A new architecture building

Northwest view towards entry and Bank of New South Wales facade

What is it?

John Wardle Architects (JWA), in collaboration with NADAAA, have designed a new and much needed building for the Faculty of Architecture, Building and Planning (ABP) at the University of Melbourne. Their detailed design follows their winning entry into an international ideas competition run by the faculty in 2009, for which short-listed finalists included high calibre practices Diller Scofidio + Renfro, Denton Corker Marshall and Sauerbruch Hutton.

Full design documents, including plans, models, lusciously rendered images and in-depth discussion of the principles embodied in the design are currently on exhibition at the Wunderlich Gallery, on the ground floor of the existing Architecture Building. The exhibition runs until this coming Saturday, the 17th of March.

What do we think?

Due for completion in 2015, JWA and NADAAA’s design will replace the existing ABP building designed in the 1960s by then Professor of Architecture Brian Lewis, whose demolition at the end of this academic year will get the ball rolling on construction. The new building will be three stories shorter than its predecessor, but will have a bigger footprint, stretching out to the west to envelope the 1856 Bank of New South Wales facade.

This expansion will give the building a more dignified presence, connecting into the urban rhythm of what is surely Victoria’s most beautiful university campus. The ABP building will now face onto the Concrete Lawn, rather than hiding behind the Bank facade. It will also gather the momentum of the east-west axis connecting the Swanston Street tram depot through to Union House, with a ground floor plan structured around an internal street. The street feeds off the Concrete Lawn and is flanked by public-access exhibition spaces and a library, a smart recognition of the campus’ street-based organisation, one that is missing from either the original building or its iteration renovated in the 1990s by Daryl Jackson.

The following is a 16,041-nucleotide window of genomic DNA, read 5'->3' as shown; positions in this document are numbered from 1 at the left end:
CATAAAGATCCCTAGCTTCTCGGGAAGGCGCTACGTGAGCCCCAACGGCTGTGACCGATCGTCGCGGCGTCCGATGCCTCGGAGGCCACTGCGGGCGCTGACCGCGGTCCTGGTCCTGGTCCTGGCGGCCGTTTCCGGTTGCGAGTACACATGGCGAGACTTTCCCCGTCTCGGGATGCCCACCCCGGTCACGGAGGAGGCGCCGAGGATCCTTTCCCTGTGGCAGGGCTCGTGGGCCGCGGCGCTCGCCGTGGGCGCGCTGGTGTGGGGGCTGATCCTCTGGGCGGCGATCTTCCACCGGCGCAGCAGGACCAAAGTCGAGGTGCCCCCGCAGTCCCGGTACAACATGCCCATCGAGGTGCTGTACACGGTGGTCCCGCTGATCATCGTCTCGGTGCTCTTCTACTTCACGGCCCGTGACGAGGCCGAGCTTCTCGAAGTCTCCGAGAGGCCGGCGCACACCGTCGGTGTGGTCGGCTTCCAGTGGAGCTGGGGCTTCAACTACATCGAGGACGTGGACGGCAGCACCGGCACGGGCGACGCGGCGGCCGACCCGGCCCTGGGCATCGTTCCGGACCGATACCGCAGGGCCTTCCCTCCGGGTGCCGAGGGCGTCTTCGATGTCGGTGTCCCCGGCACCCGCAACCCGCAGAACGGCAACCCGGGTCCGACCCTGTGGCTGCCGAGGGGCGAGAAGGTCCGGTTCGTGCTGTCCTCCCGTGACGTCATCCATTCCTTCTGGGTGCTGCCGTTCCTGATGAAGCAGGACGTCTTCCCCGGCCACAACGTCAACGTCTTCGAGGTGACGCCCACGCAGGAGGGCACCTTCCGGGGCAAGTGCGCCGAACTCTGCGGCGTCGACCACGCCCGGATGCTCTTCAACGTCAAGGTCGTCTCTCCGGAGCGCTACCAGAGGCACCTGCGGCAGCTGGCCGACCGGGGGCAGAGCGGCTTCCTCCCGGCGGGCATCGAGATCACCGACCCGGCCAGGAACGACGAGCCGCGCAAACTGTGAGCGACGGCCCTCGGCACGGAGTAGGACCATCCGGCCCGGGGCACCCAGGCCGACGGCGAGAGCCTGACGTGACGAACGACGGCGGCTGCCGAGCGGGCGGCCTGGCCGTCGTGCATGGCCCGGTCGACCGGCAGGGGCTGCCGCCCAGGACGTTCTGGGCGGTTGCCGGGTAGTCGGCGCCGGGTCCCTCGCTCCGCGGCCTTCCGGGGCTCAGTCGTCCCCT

The design delves deeply into what JWA describes as built pedagogy. The ambition for the new building is for it to “have the ability – through its composition, material make-up, geometry, systems, and a range of other attributes, to teach, to tell a story, and to produce knowledge“. In other words, the design is no monument to a static institution, rather it is a living system that will reveal the myriad possibilities of good architecture not just through words and slides, but through its very fabric. Much like JWA’s earlier Hawke Building for the University of South Australia, some areas of the ABP building will have their structure and services exposed and accessible to students, while others will be more refined, with nuanced detail telling a different story of process and layered construction. There are examples within the building of heritage restoration and modern intervention, intuitive design and parametric design. It will teach even when its students think they aren’t paying attention.